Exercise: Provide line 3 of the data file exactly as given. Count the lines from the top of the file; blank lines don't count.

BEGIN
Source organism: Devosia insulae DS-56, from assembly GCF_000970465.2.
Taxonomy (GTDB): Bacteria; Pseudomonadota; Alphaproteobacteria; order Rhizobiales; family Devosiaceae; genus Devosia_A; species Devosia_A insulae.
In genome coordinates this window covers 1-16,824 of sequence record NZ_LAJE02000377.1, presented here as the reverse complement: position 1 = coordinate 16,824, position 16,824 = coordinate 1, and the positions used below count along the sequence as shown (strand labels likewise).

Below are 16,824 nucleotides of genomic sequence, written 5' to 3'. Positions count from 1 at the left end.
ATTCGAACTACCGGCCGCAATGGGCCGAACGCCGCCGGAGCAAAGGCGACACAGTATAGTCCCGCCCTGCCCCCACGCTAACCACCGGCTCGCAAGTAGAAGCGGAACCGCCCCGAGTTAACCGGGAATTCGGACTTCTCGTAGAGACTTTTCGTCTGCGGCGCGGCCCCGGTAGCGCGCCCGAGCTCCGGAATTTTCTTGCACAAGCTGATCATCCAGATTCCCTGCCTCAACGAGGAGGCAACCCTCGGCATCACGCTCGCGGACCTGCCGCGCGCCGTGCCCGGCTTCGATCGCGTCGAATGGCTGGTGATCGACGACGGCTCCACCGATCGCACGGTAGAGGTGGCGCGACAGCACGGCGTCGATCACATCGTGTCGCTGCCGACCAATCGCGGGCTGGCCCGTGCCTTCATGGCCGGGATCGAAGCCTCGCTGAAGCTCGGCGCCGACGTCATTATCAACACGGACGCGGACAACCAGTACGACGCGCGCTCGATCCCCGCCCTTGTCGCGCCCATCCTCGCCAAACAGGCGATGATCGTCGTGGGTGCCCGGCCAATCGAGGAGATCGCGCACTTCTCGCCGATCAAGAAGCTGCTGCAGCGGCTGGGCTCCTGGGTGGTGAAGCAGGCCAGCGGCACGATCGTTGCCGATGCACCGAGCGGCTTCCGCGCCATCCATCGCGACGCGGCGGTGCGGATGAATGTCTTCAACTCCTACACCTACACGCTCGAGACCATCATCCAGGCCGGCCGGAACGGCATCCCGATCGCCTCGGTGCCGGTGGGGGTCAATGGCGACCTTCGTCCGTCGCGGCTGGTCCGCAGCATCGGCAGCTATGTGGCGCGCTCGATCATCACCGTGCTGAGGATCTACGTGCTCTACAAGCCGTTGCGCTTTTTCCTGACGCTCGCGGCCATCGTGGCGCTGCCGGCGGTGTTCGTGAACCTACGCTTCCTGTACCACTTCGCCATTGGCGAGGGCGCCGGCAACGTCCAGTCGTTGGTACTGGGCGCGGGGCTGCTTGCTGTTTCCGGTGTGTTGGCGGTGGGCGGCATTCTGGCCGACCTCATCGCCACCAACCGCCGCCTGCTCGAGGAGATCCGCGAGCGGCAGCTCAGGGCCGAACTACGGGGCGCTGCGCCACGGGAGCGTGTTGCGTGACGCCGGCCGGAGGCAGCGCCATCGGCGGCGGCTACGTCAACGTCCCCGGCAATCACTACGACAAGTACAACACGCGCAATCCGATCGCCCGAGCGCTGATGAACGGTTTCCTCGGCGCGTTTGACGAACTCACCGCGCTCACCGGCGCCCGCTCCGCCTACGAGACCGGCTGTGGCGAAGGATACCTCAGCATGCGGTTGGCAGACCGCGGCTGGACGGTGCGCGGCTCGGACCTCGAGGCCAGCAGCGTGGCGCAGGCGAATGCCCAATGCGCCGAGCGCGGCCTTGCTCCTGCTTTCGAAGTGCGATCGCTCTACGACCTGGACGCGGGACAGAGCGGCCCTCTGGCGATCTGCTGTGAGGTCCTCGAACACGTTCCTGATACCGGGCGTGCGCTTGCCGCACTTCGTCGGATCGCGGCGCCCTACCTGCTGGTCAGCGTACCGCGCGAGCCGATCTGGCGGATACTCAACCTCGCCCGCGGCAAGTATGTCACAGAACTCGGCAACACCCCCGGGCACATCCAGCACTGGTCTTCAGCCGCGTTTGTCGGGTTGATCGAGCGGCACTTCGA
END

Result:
In genome coordinates this window covers 1-16,824 of sequence record NZ_LAJE02000377.1, presented here as the reverse complement: position 1 = coordinate 16,824, position 16,824 = coordinate 1, and the positions used below count along the sequence as shown (strand labels likewise).